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The Countdown: How I Know I Finished Writing

The [Input|Output]s of Mark
The Countdown: How I Know I Finished Writing
By Mark Askew • Issue #14 • View online
A Sunday newsletter. Finally!
While the intention was to share things that I am consuming and learning, my time has mostly been consumed with learning grammar. Seven weeks have been completed, and I have three more weeks left for this class. There are thirty more weeks to complete the copyediting certificate overall, so I will take the small wins where I can.
This newsletter, however, is in regard to my current project, Waited, a short story that centers on a teen-age boy trying to navigate his abusive home life. This short story is currently on its fifth revision. Feedback from others have been added back into the story, and I am making my way through the final edits. And despite my looming deadline, I think I am finished.
How does one know when they are finished with editing?
That’s an excellent question. 
When I look to some of my favorite authors—Toni Morrison, George R. R. Martin—I read their recounts of how they would rewrite a chapter or paragraph dozens of times until they felt it was right. One piece of advice that stood out was from Ms. Morrison in which she said not to “fuss” over it. But when do you stop fussing over it?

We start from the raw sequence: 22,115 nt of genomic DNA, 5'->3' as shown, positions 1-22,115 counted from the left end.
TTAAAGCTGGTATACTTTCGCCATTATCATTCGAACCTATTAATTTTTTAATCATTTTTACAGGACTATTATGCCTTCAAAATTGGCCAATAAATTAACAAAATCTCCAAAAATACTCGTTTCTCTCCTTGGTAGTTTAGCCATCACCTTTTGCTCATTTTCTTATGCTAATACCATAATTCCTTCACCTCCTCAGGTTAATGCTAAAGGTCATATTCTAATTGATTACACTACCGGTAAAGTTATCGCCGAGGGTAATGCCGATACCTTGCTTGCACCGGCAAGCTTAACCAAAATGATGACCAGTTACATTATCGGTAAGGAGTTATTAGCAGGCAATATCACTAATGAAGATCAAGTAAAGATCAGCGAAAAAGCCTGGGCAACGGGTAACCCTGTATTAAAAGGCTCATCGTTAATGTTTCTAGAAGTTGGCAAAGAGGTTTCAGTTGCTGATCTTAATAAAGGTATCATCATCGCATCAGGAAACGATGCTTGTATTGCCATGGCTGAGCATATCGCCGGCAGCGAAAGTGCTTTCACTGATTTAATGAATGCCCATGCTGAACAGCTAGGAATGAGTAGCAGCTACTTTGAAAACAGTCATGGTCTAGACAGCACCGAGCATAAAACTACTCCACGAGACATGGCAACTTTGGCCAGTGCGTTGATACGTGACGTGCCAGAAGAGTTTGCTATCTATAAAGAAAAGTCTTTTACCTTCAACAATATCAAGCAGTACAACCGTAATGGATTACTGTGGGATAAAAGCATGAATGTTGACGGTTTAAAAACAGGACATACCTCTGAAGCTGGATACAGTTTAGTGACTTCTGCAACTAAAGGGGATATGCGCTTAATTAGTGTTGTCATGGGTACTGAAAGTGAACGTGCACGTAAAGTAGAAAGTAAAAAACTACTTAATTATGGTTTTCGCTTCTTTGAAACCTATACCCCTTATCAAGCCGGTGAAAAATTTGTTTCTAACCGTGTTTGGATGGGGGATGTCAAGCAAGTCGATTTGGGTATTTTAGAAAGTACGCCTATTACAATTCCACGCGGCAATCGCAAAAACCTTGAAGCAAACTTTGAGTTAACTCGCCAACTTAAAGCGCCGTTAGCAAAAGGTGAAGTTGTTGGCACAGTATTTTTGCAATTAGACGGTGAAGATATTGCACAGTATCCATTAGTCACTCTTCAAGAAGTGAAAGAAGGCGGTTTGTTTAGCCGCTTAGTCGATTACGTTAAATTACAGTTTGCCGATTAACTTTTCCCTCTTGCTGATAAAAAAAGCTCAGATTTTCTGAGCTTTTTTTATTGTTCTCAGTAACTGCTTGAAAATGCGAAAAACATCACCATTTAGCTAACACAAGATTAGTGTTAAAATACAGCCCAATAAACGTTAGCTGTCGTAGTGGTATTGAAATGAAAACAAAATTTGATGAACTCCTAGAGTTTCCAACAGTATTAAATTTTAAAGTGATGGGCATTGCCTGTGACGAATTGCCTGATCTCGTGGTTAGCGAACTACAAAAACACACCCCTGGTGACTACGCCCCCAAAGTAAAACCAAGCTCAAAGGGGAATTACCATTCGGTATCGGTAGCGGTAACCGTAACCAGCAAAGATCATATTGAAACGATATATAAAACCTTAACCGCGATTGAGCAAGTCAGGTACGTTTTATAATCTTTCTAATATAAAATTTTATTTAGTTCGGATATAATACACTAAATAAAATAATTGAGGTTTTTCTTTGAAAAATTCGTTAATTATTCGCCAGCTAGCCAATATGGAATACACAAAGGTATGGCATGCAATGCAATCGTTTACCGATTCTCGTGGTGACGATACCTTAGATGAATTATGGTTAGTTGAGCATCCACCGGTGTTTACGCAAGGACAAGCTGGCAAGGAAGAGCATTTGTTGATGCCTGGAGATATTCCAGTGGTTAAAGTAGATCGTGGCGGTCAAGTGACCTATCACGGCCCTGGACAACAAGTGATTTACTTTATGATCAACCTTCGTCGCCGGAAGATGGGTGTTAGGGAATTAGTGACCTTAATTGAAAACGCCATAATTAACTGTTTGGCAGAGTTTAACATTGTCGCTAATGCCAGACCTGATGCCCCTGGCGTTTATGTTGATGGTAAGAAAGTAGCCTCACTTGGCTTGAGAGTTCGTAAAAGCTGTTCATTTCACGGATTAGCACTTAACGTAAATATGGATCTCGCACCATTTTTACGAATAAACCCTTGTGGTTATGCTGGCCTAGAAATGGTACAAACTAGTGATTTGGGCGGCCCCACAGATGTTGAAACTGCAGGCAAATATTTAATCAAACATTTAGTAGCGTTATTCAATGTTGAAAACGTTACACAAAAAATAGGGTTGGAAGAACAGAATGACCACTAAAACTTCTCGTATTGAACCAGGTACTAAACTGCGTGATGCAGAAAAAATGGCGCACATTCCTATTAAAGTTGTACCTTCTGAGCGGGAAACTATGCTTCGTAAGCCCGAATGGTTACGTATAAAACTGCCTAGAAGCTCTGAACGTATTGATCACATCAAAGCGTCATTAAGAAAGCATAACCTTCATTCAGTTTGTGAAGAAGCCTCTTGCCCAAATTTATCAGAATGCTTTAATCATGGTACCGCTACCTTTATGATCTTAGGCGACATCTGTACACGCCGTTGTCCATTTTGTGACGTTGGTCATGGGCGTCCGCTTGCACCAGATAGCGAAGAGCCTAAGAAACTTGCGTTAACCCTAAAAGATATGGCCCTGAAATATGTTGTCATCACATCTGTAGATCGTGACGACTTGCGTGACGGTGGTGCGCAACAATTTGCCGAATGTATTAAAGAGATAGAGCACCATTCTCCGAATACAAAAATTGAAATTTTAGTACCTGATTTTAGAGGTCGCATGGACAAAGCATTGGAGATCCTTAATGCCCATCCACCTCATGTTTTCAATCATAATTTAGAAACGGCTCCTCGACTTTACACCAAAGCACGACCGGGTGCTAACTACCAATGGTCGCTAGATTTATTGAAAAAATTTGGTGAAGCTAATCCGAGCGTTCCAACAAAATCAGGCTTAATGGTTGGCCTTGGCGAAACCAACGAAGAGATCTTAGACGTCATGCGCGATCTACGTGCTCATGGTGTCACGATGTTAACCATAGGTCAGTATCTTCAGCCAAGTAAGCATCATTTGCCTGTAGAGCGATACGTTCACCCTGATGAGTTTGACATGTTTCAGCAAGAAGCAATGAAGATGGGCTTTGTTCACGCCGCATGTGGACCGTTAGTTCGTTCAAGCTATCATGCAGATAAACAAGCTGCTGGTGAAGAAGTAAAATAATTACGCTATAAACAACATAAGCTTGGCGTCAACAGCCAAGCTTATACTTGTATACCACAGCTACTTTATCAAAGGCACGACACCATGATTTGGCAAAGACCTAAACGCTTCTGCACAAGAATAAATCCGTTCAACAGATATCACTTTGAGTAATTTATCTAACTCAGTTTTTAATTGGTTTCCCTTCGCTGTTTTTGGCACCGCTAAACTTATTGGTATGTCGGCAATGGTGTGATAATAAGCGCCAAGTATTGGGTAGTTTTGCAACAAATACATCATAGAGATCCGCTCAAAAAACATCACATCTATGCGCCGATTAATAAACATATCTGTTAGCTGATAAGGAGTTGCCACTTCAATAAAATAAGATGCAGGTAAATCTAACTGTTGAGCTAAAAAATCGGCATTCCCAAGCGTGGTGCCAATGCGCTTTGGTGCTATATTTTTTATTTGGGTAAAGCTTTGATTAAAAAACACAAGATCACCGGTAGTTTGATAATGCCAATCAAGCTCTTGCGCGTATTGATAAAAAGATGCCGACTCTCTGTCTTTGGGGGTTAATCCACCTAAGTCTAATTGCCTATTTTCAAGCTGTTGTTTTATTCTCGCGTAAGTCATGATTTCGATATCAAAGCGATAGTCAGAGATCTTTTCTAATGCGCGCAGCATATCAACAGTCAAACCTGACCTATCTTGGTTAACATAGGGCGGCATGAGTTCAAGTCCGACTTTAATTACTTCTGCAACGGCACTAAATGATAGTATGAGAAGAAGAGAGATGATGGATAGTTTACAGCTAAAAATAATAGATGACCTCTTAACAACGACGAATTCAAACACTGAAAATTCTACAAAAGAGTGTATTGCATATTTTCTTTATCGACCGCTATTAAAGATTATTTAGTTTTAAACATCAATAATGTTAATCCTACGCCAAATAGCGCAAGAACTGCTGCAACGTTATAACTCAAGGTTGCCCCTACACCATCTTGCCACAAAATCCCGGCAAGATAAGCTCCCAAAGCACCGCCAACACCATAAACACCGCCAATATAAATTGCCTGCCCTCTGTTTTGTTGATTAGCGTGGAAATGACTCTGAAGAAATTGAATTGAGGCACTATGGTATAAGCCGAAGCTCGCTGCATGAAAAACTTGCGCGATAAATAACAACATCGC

I track my writing and edits, documenting the word counts, ranges, and time spent, and I have found that in each session, fewer and fewer words are changing. I am left fussing over the placement of a comma, or if there are too many commas—maybe I should add an em dash to spice things up. 
That is how I know it’s done. 
I’m no longer wondering about the plot—I still some worry about whether the project as a whole makes any sense or is good—I’m not cutting large sections or fiddling with words. The work is done. There is nothing else I can do. It’s now ready for the world. 
What I can’t say is how many revisions it will take to get there. One or twelve? I still need to work that out.

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